For the longest time in Muay Thai history, practice emphasized the importance of fight experience. Rather than aim for black belts, nak muays preferred winning bouts and working towards championship belts. Of course, Muay Thai has since become more inclusive as it evolved from a purely combative discipline to a partly recreational one. As a result, many modern Muay Thai gyms implement an internal grading system for the sake of assessment.
The wider Muay Thai community does not follow an international grading system as most martial arts do. However, there are pros to internal grading systems in gyms. The first one is that it provides a relatively accurate reference point for the trainers’ assessment of students’ skills. Another is that it incentivizes learning and provides a goal for them to aim for, especially for those with no interest in competing.
That said, a particular story comes to mind. In a case of mistaken identity, one of our students had come under attack from a much bigger guy in a restaurant. This story doesn’t have a Hollywood ending since security came removed the aggressor before anyone did any real damage. Still, even in the excitement, our student kept his head on straight and analyzed the situation. He knew what he had to do to keep himself safe before security came. No, he doesn’t compete. No, he didn’t get to destroy his opponent. He did however, have the Muay Thai skills he needed defend himself. And he had the skills because the internal grading system kept him engaged in training.
But let’s go back to the point of the article. How does the Muay Thai ranking system work?
Western Muay Thai schools make use of the praijoud (traditional armbands) or singlet grading system to rank their students. At The Fight Centre – Brisbane, we use armbands to grade students under 12 years and singlets for those over 12 years. Rankings take many things into consideration, but the main points of assessment are:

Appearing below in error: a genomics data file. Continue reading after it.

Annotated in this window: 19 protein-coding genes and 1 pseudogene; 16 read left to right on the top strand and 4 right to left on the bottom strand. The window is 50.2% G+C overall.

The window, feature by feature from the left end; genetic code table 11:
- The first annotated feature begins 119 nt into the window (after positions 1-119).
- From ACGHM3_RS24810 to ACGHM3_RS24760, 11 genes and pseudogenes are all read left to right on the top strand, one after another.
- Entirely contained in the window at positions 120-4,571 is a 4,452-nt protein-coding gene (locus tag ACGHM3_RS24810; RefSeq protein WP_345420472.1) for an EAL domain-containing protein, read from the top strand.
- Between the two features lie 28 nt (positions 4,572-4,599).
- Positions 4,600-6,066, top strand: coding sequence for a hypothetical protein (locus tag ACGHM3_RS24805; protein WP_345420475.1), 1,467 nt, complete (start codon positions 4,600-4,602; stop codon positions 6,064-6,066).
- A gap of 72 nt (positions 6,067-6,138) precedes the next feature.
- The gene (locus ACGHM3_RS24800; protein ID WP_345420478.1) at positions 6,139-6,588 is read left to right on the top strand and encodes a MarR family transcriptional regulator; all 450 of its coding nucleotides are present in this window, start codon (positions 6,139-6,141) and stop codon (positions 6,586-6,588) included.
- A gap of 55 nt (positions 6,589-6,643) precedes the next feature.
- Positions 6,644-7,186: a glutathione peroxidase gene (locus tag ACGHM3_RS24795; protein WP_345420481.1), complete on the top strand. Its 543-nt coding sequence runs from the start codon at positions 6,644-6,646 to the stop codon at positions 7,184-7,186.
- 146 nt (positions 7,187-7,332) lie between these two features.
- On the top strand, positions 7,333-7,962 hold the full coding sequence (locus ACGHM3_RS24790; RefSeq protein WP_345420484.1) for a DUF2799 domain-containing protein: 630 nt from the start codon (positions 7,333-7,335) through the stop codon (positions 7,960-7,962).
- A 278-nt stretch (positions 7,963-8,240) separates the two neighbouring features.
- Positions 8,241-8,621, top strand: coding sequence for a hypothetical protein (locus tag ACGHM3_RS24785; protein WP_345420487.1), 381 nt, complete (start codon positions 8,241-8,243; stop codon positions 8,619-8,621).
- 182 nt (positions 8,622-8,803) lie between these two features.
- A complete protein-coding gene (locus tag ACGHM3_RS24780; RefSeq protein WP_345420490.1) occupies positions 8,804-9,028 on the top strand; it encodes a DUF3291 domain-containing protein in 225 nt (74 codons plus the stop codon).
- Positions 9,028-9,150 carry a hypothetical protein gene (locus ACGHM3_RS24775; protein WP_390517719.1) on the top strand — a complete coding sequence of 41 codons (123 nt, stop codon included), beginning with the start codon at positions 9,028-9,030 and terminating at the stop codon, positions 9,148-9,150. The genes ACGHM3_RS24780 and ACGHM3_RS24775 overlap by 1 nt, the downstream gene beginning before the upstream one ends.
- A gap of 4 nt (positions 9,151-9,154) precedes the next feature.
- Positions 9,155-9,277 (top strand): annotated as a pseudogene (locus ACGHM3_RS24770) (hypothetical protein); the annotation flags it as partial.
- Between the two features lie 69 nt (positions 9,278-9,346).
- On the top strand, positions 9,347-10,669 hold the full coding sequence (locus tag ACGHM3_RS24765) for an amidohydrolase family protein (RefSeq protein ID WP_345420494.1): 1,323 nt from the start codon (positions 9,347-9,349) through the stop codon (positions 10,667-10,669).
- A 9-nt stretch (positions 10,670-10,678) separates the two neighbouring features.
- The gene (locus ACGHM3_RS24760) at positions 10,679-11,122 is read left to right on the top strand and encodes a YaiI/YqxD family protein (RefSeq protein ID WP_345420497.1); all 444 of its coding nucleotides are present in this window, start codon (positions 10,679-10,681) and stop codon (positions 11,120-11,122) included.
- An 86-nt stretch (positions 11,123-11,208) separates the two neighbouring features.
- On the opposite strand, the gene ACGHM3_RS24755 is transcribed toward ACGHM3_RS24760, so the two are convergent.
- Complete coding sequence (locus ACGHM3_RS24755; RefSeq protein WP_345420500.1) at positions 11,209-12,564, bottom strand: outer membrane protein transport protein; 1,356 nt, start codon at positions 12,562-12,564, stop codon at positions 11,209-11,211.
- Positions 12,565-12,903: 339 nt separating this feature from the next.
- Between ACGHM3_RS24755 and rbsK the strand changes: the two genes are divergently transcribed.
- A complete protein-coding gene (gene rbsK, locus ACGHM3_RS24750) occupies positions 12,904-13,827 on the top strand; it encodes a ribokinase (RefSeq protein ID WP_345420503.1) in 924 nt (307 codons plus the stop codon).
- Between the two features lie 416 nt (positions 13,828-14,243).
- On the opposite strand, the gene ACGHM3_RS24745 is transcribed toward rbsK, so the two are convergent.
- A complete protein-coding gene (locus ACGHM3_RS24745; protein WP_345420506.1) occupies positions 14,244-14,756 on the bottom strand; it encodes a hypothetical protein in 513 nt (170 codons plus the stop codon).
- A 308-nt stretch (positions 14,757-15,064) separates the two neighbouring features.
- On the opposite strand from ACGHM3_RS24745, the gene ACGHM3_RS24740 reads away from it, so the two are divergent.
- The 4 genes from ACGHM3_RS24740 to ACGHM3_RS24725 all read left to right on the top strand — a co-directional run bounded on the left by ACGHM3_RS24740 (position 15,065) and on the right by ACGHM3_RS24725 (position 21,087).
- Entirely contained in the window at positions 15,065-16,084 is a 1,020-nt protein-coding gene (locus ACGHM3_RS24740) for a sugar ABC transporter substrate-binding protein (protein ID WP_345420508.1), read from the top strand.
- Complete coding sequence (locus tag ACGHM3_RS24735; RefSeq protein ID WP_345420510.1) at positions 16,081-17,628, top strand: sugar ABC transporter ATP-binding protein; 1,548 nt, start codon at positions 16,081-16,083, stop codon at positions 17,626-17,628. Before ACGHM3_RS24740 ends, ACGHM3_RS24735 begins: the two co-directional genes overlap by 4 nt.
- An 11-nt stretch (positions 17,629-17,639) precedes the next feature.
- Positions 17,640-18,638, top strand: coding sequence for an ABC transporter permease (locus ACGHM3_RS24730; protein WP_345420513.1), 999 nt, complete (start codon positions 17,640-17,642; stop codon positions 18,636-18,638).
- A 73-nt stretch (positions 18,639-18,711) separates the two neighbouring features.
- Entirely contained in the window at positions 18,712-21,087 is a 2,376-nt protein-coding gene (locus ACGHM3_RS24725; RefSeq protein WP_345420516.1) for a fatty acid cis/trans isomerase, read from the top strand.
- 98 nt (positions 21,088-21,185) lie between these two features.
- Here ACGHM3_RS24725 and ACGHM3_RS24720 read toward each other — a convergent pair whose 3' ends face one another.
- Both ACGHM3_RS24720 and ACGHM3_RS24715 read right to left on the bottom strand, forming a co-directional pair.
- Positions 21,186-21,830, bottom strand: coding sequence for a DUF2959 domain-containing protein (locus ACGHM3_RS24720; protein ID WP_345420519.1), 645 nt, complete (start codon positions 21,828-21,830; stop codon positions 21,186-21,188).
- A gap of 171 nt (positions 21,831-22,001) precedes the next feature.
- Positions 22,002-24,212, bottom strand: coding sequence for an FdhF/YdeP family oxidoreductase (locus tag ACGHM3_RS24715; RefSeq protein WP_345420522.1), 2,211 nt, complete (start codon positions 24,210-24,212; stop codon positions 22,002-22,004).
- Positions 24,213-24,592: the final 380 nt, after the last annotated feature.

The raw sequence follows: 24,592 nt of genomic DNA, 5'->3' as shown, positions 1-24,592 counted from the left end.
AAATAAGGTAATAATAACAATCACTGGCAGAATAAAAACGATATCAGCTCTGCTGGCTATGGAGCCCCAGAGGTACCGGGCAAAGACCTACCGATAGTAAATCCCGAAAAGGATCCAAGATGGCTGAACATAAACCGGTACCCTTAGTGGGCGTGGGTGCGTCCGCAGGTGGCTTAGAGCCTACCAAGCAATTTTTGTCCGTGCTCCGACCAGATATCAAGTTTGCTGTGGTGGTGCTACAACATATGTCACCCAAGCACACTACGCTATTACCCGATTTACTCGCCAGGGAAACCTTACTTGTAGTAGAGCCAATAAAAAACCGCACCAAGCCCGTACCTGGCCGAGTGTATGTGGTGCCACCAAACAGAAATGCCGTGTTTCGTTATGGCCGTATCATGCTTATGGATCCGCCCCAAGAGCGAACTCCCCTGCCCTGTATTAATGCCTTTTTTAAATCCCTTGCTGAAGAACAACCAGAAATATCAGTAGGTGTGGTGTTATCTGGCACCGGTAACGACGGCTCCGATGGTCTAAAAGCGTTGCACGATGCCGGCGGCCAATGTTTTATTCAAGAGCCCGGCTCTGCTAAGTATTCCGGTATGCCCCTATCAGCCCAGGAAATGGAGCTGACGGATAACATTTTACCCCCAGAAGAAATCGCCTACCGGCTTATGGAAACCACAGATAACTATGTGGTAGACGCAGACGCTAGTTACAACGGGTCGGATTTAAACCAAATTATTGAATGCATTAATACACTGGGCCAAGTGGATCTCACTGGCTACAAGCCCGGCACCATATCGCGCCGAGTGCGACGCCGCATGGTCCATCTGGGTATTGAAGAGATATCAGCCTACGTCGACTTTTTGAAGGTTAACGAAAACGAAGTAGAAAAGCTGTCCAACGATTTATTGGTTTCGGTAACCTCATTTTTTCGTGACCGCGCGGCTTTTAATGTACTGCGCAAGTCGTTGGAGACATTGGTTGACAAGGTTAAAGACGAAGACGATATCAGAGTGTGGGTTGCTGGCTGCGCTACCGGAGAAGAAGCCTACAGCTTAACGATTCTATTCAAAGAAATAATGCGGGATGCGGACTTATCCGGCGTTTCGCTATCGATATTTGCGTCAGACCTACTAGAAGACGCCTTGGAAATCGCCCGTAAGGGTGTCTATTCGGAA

This makes the students’ grading level subject to the trainers’ judgment. And, admittedly, it does cause debate among them at times.
But the truth is that ranking isn’t just about how good of a fighter you may be. Some people are innately talented, gifted with the biological edge in athletic ability, speed, and strength. For such a person, even training for a week is enough to surpass someone who has trained for six months. Do they deserve a higher ranking than the person who trained for six months? Well, they may have the combat ability, but for most trainers, the answer is still no.
It is important that the student earns their Muay Thai grading level. It’s not about creating some cult that requires such and such to be initiated. Instead, it’s about the student placing importance on the level of grading for when they finally achieve it. It requires an impressive amount of dedication and discipline to achieve our highest rank—the black singlet. But if anyone can commit to achieving that, they can commit to almost anything.
Unfortunately, earning the highest rank in certain martial arts has lost its prestige. It’s a point of conversation that nobody wants to be involved in, but that doesn’t take away from the reality of it.
In Brisbane, Karate dojos make students go through very rigid standards before promotion. Or at least, they used to do that in the earlier days. Nowadays, there are talks of clubs that hand out belts like a magazine subscription. As long as you pay your fees, you receive the next one. It is an unfortunate situation for dojos who continue to abide by their principles. The greed of others has cheapened the meaning of gaining a black belt.
(a questionable black belt grading)
On the other hand, Brazilian Jiu Jitsu is one of the few martial arts that has impressively preserved the prestige of their belting system. This is likely because BJJ places great importance on competition. You will be facing off against other people of the same rank in each competition. Getting a belt you don’t deserve is like signing up for a public beating from those who earn their status.
It is rare to see another martial art where even the first belt after white (blue) receives such respect. In turn, this means that a BJJ black belt is the sign of a truly disciplined martial artist. A BJJ black belt will often regard achieving this rank as one of the greatest achievements of their life.
The Fight Centre – Brisbane is doing its best to replicate this prestige at our gym. We don’t just give away rankings. It will take years for any of our most disciplined students to achieve the black singlet. And once they earn it by completing the tough Muay Thai grading, they will know that they deserve it.
The TFC grading system is also a way for our fighters and aspiring fighters to gain confidence in their abilities. Earning a singlet of a strong color shows that they have put in the work and haven’t cut corners in their training. Even now, we have professional fighters who have yet to achieve the black singlet.
The most important thing for us trainers is seeing our students achieve something. It can be their first bout. Or getting promoted to the next singlet color. Or winning a championship belt. If our students can reflect on their achievements with pride, we have done our job as trainers.